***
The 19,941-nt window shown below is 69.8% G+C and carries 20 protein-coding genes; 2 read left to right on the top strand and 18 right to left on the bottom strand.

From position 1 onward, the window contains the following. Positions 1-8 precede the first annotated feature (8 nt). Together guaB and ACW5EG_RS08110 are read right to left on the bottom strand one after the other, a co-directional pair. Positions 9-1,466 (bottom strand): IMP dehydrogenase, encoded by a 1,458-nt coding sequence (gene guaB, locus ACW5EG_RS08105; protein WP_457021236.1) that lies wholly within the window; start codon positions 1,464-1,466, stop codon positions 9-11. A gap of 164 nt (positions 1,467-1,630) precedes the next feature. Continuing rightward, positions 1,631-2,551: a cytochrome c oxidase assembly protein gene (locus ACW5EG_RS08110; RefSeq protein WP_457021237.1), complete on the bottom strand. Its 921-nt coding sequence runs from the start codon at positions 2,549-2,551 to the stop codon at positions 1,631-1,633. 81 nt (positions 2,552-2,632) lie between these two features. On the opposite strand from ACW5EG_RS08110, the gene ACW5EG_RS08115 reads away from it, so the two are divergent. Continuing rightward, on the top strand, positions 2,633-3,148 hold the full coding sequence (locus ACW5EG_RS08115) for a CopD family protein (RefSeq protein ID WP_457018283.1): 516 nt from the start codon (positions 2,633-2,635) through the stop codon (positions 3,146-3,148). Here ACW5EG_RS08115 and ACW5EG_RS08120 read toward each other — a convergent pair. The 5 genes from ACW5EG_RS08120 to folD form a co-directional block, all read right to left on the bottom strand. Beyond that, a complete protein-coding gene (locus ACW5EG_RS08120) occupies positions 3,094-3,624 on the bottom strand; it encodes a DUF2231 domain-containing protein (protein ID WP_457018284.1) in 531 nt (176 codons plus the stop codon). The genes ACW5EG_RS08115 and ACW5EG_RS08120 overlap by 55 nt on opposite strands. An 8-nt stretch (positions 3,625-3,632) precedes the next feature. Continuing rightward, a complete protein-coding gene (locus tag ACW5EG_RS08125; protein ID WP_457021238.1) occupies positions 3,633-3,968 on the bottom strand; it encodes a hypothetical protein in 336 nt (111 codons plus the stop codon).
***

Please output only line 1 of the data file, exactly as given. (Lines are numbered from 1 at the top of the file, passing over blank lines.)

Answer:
The 19,941-nt window shown below is 69.8% G+C and carries 20 protein-coding genes; 2 read left to right on the top strand and 18 right to left on the bottom strand.